Game Trailer Varieties, and When to Make Them

Here I’ve broken down the typical varieties of trailers in a video game ad campaign.

While big budget movie ad campaigns generally consist of a teaser, trailer, and number of TV and social media spots directed towards very specific target audiences. Video games' complexity mean a LOT of trailers get made (for better or for worse).

I'll start with the basics of a game trailer campaign since AAA games make so many more trailers than a typical indie game would ever think to make or could even afford:

  1. Announce Trailer

  2. Gameplay Trailer

  3. Release Date Trailer

  4. Launch Trailer

  5. Cinematic, Animated or Live-Action Trailer

  6. Story Trailer

  7. Gameplay Feature Trailer

  8. 101 Trailer

  9. Accolades Trailer

Announce Trailer

Sable's E3 Announce trailer

The first thing to announce: "Hey, this game is a thing!" Typically light on story, but heavy on imagery and tone. This teaser approach is especially good for games, because this early in development it's likely there's very little of the game to show. So the minimalist approach is not only a good stylistic choice, but highly practical. 

Announce trailers can come out at any time, but most frequently coincide with a major event like E3, GDC, Gamescom, TGS, PAX, or many other game shows. When released the week before the event, these trailers function like a signal flare to press outlets to pay attention and set up appointments. Supergiant Games is very good at this; they announced both their games Transistor and Pyre before a PAX event, and then had it playable there for the first time ever, which meant a MASSIVE amount of press both before, during, and after the show.

Another important thing to note: announce trailers typically receive the most views, so you really want to make sure it's good; first impressions are everything! Don't be surprised if this trailer ends up being used in all articles about your game despite making newer and shinier ones; I've seen it happen all the time.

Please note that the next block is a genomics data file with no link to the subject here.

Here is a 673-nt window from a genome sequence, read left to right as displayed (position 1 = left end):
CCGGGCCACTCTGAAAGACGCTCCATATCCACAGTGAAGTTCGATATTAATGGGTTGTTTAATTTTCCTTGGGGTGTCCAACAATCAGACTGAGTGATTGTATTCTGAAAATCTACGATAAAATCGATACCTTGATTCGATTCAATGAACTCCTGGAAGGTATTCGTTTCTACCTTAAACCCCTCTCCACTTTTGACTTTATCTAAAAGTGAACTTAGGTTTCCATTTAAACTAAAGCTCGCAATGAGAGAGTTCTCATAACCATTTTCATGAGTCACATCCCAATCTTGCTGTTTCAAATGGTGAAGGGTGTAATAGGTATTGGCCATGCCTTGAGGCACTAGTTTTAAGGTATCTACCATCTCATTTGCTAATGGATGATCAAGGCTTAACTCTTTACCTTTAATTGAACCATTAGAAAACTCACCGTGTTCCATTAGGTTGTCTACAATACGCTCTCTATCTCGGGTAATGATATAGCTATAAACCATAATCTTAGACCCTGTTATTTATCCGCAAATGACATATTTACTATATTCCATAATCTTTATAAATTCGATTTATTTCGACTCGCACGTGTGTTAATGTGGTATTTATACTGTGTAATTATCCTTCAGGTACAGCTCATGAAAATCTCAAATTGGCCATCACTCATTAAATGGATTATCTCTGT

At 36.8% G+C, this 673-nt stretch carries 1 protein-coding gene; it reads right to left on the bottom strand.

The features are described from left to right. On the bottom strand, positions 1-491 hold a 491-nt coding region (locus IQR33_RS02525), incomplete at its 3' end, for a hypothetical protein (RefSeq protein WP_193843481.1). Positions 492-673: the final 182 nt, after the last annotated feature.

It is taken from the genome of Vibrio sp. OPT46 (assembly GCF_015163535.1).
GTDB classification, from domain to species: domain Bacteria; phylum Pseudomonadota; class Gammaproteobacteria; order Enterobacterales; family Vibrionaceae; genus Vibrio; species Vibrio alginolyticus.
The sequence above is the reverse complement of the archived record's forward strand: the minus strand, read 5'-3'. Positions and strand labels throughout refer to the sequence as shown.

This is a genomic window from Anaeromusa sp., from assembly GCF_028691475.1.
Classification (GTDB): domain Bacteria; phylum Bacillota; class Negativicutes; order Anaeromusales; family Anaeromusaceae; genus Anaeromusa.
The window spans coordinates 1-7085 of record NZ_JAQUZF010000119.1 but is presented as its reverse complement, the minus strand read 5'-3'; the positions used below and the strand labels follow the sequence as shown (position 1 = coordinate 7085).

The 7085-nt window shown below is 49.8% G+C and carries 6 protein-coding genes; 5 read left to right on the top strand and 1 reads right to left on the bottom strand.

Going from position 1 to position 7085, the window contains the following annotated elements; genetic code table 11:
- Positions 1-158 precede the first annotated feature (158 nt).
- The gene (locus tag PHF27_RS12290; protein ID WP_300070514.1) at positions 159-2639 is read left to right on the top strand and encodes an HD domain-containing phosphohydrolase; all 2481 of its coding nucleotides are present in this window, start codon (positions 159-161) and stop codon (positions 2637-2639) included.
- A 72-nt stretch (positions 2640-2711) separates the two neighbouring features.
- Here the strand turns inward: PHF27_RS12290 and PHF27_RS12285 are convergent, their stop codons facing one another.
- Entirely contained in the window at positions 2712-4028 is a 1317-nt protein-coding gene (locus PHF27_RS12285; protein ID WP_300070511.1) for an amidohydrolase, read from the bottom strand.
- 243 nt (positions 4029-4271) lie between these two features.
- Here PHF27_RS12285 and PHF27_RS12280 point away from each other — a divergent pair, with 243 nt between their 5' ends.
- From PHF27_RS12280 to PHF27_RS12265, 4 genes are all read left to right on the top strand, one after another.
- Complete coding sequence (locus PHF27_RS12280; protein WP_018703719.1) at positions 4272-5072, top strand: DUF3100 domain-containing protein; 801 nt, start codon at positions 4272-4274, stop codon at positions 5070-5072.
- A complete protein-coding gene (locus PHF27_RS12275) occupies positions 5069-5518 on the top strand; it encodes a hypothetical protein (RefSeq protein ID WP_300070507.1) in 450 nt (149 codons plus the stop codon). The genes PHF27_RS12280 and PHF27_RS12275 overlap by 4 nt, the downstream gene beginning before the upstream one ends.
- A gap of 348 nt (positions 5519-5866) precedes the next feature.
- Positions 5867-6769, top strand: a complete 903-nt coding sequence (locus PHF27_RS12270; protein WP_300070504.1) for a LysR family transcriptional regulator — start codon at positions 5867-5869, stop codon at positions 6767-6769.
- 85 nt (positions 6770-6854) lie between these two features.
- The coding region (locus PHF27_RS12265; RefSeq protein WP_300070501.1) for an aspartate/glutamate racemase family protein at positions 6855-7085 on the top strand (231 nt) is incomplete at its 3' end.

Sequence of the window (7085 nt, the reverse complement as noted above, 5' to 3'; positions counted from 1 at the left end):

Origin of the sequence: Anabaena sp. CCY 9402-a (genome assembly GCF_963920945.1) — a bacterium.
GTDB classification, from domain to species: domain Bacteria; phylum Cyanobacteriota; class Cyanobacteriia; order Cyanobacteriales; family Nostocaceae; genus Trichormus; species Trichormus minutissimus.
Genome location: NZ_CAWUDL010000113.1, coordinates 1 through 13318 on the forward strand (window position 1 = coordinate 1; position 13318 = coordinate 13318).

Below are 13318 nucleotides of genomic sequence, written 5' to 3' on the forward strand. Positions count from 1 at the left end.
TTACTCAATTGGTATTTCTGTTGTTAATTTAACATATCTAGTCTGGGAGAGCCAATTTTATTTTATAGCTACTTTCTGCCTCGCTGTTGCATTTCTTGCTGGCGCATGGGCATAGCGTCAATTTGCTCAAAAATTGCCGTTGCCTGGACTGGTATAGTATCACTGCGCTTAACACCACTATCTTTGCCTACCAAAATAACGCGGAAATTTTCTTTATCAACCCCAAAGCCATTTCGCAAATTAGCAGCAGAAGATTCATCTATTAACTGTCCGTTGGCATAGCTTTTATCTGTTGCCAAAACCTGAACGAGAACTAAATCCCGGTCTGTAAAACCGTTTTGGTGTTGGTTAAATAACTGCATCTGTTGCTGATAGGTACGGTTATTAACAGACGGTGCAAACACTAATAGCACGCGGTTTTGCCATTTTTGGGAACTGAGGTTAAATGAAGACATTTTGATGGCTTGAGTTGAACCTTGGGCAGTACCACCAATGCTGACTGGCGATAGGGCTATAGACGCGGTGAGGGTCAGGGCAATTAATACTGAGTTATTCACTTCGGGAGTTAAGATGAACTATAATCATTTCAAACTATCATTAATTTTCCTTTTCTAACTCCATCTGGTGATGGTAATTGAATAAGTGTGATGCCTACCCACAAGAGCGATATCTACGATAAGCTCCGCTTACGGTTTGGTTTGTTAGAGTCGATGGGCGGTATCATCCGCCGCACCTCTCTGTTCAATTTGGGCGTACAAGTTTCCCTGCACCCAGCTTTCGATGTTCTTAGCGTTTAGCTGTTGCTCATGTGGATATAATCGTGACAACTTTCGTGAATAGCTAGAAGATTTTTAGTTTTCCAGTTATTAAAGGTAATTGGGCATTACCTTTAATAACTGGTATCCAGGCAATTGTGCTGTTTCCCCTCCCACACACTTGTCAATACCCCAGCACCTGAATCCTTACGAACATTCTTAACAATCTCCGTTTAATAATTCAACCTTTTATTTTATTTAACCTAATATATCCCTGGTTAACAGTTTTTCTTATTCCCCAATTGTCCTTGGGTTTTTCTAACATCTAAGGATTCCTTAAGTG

Gameplay Trailer

Gameplay Trailer for Ori and the Will of the Wisps

These show the meat of the game, its feel, and breadth. It's important the audience come away from this trailer with a basic understanding of the game loop, what you do in the game. Sometimes this overlaps with the launch trailer, because the entire campaign consisted only of two trailers. 

This trailer can also function as the "official" trailer for the game displayed on digital storefronts. If that's the case, it's especially important for the audience understand as much about the game as possible from this trailer, while still remaining curious enough to purchase it. 

Indie games' second trailers frequently have to do double duty showing both the story and gameplay in one.

Release Date Trailer

One of the release date trailers I made for Firewatch

Another trailer that not everyone makes, but can be used to generate late minute pre-release hype coinciding with news articles or early access given to YouTubers and streamers.

For example, Firewatch posted its release date trailers a week before the game's launch, and sent a limited demo to streamers to tease audiences so by the time the game launched they'd all be curious to see how the story continued. 

These trailers don't have to be very long, in fact it's a good idea to keep it short when you consider the audience only cares to see the release date; dragging it out could frustrate them. I'm a fan of vignettes that show a short and sweet part of the game and then announce the date. These are very social media friendly, and respect the audience's time. 

Launch Trailer

Journey's launch trailer

The grand hurrah, the final announcement, the last chance to sell the audience on what the game is, say how great it is, and why they should buy it. This is frequently but not always the digital storefront trailer. Launch trailers frequently have review and press quotes in them. If you're going to do that, it's important to send out codes in advance, and get approval from the press outlets.